Yes, one can get paid to have fun. Having been lucky enough to have that much fun, I just have to share this one too.
A patron of the ballet bid to have a walk-on part in the annual production of the Nutcracker, one night only (not recently). The problem was that the front office forgot to mention the situation to the costume shop for a few months - bidding was in the Spring. We started the costume in late November, a couple weeks before that year's run was to begin. Something to be said for communications, huh? Any way, we had to scramble to build a costume because we had no spare costumes suitable for the party scene, for an extra person.
We also didn't have funds to spend on this project. My boss handed me the project and said, "do what ever you want with this - have fun", and then handed me the green fabric and said, "but use this." What could I say - cool fabric and a free hand. The plaid fabric was a donated silk taffeta, and there was only a limited quantity, in 3 or 4 smallish sections. I couldn't spend much on trims, but I had an idea.
I picked the 1857 Walking Dress from the Wisconsin Historical Society pattern line. This pattern has since been published by Simplicity. It has a blue sample dress on the envelope cover. For our purposes, the skirt was slimmed down slightly and the petticoats were minimized.
The front of the dress was made as if to open, per the instructions, but then invisibly stitched permanently shut. The back seam was finished with facings and hooks and bars.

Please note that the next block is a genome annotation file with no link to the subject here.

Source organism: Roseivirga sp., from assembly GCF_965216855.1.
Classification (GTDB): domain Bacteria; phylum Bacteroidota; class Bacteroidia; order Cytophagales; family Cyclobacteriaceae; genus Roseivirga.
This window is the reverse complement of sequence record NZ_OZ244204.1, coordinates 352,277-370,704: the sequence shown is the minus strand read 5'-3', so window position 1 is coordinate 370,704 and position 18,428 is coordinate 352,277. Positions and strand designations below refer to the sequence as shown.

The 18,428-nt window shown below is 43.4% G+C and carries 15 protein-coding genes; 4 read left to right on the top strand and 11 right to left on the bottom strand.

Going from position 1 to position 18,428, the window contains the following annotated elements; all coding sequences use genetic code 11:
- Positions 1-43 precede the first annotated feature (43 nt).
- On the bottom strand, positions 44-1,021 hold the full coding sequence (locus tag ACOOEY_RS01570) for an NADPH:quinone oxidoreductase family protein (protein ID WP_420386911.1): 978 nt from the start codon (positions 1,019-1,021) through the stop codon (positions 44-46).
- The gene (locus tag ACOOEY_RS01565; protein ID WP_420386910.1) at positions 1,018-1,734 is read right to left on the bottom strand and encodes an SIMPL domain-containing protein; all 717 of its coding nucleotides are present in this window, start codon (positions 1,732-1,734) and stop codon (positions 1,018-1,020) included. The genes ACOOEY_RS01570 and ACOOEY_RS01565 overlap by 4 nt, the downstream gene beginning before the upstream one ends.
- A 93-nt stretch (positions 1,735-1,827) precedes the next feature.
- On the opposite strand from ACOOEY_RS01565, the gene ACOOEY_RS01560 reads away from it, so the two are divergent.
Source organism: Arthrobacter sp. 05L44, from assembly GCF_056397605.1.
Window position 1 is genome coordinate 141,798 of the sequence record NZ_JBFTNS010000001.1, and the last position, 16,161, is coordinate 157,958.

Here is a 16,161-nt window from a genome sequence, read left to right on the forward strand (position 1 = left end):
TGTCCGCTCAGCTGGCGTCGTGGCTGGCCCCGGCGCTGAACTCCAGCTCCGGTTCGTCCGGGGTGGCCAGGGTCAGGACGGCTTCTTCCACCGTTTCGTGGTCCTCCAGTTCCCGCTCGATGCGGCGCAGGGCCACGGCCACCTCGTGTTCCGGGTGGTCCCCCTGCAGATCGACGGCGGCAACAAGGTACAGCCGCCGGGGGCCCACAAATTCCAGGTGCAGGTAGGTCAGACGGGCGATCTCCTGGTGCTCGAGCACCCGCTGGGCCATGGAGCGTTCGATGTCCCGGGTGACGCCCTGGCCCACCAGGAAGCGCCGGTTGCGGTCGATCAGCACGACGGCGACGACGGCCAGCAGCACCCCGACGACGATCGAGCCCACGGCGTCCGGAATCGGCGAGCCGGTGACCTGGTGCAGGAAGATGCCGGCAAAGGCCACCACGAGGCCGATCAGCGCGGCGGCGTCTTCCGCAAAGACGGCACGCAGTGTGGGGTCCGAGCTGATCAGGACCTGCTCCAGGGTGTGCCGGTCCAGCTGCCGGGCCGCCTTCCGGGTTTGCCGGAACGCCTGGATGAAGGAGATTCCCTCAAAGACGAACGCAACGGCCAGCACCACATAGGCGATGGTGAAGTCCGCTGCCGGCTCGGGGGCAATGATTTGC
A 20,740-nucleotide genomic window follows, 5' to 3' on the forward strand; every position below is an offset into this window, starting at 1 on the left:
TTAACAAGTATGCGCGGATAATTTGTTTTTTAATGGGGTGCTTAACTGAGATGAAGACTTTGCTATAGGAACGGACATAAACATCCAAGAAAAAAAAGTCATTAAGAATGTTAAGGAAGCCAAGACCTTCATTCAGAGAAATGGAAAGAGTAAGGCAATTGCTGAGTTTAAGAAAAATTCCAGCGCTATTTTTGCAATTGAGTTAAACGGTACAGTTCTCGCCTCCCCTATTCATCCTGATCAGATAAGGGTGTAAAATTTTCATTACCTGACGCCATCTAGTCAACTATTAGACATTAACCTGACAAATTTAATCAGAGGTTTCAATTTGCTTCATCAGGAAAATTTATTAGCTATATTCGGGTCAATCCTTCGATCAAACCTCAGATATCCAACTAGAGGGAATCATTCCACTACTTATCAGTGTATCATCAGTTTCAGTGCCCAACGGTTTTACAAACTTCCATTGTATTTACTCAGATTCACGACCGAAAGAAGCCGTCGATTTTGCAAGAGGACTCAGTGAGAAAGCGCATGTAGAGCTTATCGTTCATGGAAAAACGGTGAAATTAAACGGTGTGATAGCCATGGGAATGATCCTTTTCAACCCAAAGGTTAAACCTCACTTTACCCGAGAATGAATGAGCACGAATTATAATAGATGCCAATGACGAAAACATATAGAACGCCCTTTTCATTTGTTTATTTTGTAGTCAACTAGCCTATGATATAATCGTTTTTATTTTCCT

The trim was where I really had a ball. I cut strips of the taffeta, selvage-to-selvage, about 8" long. I hemmed one edge, and ran gathers about every 6", across the 8" length. The gathers were pulled up and tied and a gold, gimp-type trim was sewn to the raw edge, making a really nice trim - not period at all, but nice. The original pattern called for fringe but we used the custom trim wherever the fringe would have gone. The front is accented with a couple of Josephine knots in green rattail, with purchased tassels attached.
The gimp trim, backed with a bit of scrap lace, made for a nice accent on the collar.
The cuff, plain white cotton edged with the same lace as the collar, is attached to a removable undersleeve of the plaid taffeta.
I started this post several months ago, back when I started this blog. I know I intended to type more about this project, but can't remember what I had in mind so, here it is!